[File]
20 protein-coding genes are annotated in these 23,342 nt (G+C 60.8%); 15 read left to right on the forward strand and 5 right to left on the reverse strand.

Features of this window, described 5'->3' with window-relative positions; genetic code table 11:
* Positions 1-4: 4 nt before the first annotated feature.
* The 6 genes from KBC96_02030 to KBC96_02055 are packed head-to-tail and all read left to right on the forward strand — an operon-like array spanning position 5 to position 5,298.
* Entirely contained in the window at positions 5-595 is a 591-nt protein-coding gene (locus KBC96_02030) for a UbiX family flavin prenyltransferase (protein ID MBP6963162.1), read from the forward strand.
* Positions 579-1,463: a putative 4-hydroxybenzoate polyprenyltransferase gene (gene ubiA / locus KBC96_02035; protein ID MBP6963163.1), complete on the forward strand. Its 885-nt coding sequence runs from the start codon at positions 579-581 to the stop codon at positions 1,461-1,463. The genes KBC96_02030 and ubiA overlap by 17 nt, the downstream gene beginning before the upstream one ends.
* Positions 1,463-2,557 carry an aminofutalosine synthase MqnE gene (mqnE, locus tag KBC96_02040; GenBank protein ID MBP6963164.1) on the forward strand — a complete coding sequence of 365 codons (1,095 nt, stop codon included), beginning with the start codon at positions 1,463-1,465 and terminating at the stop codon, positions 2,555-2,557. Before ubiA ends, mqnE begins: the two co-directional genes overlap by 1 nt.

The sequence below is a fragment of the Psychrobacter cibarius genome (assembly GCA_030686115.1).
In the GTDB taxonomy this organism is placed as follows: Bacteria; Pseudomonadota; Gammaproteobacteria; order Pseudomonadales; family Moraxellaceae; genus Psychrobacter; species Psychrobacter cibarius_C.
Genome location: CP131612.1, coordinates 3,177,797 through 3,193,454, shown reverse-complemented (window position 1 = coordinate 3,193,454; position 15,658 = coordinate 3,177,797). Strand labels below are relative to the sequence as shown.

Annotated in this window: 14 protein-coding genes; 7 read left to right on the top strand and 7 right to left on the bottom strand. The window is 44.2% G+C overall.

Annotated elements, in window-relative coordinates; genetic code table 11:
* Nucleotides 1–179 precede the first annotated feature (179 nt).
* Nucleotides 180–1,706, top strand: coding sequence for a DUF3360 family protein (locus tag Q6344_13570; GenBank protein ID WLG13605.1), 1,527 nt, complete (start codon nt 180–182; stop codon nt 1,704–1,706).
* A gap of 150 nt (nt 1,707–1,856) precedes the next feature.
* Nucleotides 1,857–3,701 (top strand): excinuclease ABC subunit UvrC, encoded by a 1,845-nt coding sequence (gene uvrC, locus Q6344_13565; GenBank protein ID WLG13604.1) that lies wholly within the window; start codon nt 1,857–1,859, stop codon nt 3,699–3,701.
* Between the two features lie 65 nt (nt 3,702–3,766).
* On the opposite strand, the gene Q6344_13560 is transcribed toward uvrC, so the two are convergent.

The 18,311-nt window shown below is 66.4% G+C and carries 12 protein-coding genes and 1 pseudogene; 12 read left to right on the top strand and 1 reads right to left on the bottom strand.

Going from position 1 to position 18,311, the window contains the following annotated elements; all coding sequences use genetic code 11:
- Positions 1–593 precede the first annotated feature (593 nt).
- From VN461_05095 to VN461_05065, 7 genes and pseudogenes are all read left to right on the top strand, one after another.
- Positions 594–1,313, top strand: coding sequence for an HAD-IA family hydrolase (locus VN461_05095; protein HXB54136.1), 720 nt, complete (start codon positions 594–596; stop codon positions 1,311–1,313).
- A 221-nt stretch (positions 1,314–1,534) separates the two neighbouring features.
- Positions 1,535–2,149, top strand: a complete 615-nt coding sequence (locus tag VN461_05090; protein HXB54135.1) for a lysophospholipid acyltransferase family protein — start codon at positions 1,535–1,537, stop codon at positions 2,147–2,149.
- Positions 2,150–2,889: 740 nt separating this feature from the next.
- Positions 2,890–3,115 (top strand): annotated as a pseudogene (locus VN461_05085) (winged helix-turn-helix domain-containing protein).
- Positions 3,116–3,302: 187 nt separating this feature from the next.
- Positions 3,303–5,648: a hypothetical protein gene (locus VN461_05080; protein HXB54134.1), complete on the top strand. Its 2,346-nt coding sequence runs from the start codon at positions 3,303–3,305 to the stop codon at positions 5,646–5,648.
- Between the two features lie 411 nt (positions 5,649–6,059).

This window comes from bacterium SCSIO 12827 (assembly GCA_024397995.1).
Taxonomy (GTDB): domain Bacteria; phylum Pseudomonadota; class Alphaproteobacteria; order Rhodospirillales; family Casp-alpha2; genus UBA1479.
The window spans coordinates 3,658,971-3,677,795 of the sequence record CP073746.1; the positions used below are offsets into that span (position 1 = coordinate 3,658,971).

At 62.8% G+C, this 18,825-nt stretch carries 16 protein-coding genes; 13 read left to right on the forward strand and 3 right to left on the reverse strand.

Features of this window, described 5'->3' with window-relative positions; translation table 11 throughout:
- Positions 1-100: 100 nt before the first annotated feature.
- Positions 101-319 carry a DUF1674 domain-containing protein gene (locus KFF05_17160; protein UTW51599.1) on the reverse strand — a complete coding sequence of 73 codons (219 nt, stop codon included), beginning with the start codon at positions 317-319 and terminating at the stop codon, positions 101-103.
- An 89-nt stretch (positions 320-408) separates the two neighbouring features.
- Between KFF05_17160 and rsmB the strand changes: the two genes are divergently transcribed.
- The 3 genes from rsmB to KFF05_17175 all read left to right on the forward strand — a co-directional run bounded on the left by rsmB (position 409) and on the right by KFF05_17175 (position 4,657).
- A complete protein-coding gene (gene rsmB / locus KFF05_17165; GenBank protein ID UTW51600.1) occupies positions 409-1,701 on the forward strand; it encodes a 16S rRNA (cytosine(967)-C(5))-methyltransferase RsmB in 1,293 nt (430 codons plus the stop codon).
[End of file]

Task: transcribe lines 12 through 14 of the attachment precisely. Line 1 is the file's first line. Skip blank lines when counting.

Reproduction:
Annotated elements, in window-relative coordinates; genetic code table 11:
* Nucleotides 1–179 precede the first annotated feature (179 nt).
* Nucleotides 180–1,706, top strand: coding sequence for a DUF3360 family protein (locus tag Q6344_13570; GenBank protein ID WLG13605.1), 1,527 nt, complete (start codon nt 180–182; stop codon nt 1,704–1,706).